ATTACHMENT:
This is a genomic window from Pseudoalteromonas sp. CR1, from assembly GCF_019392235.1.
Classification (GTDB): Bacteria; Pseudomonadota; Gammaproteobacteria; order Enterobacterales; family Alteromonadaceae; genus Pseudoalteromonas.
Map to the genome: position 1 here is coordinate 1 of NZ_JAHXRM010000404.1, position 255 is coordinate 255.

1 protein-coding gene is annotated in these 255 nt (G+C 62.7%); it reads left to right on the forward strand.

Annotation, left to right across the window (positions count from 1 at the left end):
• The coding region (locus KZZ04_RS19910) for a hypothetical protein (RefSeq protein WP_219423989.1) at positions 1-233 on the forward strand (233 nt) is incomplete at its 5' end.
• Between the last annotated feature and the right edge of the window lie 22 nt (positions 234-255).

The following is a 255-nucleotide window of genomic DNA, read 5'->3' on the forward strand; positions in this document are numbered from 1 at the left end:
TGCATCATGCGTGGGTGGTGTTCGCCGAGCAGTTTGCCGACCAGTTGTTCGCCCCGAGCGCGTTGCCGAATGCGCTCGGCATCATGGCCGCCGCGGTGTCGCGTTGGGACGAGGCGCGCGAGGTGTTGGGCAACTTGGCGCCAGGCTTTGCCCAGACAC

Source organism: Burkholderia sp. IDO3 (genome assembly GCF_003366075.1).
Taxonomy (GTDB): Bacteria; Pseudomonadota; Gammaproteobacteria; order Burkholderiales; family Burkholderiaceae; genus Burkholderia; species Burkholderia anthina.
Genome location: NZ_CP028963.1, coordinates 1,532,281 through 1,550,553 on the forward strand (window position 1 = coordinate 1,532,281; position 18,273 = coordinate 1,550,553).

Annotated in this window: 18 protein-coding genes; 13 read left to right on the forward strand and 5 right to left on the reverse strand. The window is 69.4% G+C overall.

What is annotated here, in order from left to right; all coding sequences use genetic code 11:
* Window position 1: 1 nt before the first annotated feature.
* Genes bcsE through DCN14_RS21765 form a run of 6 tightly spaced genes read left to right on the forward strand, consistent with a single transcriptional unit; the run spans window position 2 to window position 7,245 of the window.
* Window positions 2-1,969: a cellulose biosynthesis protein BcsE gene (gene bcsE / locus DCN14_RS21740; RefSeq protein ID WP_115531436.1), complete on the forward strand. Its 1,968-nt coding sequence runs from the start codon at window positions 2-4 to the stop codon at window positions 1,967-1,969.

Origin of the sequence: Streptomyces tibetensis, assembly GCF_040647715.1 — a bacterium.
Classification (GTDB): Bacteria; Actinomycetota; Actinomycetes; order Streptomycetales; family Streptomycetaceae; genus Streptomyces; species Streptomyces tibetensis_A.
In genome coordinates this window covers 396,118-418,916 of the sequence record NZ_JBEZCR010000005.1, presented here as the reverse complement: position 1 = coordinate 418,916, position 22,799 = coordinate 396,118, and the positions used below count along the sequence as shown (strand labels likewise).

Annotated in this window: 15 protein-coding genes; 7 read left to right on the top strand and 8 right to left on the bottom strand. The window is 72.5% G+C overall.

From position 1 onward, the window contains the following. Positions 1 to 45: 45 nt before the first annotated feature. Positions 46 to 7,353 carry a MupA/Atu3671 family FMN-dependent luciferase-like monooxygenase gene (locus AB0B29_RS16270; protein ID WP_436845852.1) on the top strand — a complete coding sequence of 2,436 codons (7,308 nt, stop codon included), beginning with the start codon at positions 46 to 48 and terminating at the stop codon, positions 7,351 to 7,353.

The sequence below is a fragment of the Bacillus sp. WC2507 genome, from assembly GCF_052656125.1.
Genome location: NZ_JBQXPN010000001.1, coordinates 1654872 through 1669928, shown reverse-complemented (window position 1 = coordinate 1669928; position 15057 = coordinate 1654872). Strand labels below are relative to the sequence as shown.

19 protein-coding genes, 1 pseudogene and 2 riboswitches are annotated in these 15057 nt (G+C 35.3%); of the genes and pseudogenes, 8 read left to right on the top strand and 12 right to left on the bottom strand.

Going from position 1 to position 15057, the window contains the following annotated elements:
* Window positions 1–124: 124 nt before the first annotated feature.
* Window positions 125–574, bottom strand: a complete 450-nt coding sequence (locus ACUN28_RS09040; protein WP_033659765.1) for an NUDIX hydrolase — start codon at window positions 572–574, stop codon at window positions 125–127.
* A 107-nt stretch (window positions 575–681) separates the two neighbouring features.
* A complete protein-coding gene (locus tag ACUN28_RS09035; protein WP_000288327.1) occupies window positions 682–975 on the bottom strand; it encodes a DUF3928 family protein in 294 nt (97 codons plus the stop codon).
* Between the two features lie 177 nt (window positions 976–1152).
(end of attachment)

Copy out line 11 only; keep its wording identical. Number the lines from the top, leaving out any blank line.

Taxonomy (GTDB): Bacteria; Pseudomonadota; Gammaproteobacteria; order Burkholderiales; family Burkholderiaceae; genus Burkholderia; species Burkholderia anthina.